The 5 Most Dangerous Myths about Heart Disease

February 3, 2017

Heart disease is the number 1 cause of death in the United States. According to the Center for Disease Control, about 610,000 people die from heart disease every year. That’s 1 in every 4 deaths! And someone has a heart attack every 42 seconds! You probably know someone very close to you that suffers (or suffered) from heart disease. You may be at risk yourself or you have experienced heart pain that may be a symptom of a deadly disease. How can you know for sure if you will fall victim to a fatal heart disease? The very first thing to do is separate fact from fiction. Stop believing these 5 myths about heart disease immediately as the longer you believe them, the more harm you’re likely self-inflicting.

 

  1. “I’m only in my 20s or 30s. I don’t have to worry about heart disease.” Heart disease does not discriminate. It doesn’t matter how young or old you are as plaque could build up in your arteries at any age. Complicating factors and compounding diseases like obesity and diabetes are becoming more common in youth, which raises the risk of heart disease no matter how old you are.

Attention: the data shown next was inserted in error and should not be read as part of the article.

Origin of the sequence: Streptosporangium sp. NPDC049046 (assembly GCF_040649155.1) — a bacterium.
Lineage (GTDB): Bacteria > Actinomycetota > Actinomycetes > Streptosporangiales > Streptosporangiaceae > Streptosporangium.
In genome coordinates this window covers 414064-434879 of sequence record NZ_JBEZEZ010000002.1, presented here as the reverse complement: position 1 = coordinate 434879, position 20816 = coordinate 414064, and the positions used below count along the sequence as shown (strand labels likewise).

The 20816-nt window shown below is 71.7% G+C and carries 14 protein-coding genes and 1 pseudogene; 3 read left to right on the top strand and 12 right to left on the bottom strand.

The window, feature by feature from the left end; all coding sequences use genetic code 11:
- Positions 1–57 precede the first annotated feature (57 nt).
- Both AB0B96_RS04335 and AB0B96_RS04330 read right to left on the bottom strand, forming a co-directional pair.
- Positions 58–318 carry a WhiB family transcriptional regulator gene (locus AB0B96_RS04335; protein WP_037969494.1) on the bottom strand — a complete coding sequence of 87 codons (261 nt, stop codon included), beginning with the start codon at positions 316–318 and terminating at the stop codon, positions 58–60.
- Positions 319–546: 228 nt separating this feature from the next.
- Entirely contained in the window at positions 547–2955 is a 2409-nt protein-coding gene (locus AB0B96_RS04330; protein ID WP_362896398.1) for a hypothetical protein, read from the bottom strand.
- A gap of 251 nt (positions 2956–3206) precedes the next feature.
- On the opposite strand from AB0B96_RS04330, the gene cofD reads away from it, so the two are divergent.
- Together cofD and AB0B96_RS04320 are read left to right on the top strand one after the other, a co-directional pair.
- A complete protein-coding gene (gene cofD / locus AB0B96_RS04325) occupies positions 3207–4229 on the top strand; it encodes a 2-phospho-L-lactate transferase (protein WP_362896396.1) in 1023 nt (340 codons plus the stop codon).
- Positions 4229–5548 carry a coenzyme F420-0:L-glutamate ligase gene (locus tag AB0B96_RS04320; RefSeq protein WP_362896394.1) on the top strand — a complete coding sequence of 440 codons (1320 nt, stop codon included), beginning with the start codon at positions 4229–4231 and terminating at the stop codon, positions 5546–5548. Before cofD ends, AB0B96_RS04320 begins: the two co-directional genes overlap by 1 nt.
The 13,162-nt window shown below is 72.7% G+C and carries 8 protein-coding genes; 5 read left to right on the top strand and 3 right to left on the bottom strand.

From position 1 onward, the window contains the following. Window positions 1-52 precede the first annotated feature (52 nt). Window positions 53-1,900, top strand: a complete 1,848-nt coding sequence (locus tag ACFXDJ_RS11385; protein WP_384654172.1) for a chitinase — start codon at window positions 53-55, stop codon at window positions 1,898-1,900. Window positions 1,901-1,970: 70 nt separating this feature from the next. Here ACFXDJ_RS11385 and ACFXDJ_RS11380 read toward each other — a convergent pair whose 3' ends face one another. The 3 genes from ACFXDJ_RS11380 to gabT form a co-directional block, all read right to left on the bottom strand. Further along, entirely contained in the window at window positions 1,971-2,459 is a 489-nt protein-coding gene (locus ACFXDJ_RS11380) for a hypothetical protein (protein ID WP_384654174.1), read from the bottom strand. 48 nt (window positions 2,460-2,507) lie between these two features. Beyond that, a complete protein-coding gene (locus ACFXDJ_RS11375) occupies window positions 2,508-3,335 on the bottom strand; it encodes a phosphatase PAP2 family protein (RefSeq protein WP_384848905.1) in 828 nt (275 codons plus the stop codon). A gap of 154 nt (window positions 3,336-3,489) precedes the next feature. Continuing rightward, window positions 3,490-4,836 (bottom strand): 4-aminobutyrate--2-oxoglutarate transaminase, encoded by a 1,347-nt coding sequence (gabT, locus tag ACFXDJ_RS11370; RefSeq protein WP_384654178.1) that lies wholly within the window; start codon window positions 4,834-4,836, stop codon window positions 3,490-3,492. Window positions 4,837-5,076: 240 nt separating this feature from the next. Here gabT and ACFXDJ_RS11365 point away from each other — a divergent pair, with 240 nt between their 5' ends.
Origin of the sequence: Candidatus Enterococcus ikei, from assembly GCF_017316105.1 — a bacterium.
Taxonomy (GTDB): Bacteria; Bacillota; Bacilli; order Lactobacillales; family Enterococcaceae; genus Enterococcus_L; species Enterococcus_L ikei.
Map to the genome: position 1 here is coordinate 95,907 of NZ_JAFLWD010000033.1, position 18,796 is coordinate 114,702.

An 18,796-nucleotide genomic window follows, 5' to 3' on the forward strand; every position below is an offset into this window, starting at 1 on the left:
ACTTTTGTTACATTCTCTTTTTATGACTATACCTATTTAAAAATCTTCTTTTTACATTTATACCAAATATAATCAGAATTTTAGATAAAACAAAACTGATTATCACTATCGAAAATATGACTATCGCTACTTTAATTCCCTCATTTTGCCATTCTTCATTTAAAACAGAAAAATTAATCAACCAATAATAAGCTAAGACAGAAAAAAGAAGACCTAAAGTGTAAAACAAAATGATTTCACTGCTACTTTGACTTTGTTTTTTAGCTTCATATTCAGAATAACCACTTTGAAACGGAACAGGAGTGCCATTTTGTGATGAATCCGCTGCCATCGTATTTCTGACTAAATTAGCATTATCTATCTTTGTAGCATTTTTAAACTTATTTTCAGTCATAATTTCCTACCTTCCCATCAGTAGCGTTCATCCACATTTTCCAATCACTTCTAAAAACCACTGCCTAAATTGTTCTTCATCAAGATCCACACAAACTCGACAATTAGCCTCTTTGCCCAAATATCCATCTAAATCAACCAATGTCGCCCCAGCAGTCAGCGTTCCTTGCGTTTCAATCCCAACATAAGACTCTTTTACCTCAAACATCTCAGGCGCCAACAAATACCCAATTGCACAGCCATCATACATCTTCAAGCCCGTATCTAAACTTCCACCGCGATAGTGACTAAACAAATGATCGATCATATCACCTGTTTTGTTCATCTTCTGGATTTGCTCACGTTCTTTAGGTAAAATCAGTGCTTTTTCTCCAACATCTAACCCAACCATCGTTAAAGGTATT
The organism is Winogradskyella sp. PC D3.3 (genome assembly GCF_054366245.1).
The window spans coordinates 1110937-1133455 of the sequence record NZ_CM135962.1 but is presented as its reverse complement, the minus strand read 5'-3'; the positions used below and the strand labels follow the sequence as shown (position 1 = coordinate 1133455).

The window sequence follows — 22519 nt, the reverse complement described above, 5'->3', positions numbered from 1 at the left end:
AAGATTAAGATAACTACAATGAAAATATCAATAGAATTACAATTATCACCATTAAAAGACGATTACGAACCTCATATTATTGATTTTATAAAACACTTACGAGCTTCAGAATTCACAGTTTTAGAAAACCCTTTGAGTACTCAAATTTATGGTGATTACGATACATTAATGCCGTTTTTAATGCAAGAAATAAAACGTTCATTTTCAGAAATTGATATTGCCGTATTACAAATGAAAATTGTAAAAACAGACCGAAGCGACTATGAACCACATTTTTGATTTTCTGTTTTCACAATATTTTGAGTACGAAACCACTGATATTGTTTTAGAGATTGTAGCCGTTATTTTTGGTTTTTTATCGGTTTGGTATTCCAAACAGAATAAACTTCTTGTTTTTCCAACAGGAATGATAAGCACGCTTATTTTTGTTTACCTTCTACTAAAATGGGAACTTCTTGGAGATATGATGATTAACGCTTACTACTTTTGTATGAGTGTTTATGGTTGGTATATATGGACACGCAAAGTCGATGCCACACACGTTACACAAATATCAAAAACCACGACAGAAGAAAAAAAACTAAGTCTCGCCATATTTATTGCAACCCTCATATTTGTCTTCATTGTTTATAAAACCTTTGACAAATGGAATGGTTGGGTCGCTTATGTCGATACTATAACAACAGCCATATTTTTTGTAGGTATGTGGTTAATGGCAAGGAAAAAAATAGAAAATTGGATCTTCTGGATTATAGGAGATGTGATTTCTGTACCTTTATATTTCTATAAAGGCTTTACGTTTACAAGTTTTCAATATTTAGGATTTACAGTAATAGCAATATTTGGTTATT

2. “My chest will hurt if or when I have a heart attack.” This is not always the case. Sometimes a heart attack will come with subtle pain and discomfort, but it’s not guaranteed that your chest will hurt should you have a heart attack. You may feel shortness of breath, lightheadedness, nausea, or pain in discomfort in your jaw, neck, back, or arms.
  3. “Heart disease runs in my family. There’s nothing I can do.” If heart disease does run in your family, you are at a higher risk to get heart disease but it’s not guaranteed. You can greatly reduce the risk through lifestyle changes like eating healthier, maintaining a healthy weight, and not smoke.
  4. My heart is beating super fast, I’m having a heart attack!” Irregular heartbeats, whether your pulse is rapid or slow, is not indicative of any serious heart disease. It is a symptom of a medical condition known as arrhythmia, which is mostly harmless.
  5. “If I had high blood pressure, there would be warning signs.” There’s a reason why blood pressure is known as the “silent killer”: there are no warning signs. The best-case scenario is that you may experience subtle symptoms and discomfort. But there is no telltale sign that you have high blood pressure. The only way you’d know for sure is through a blood pressure test.

 

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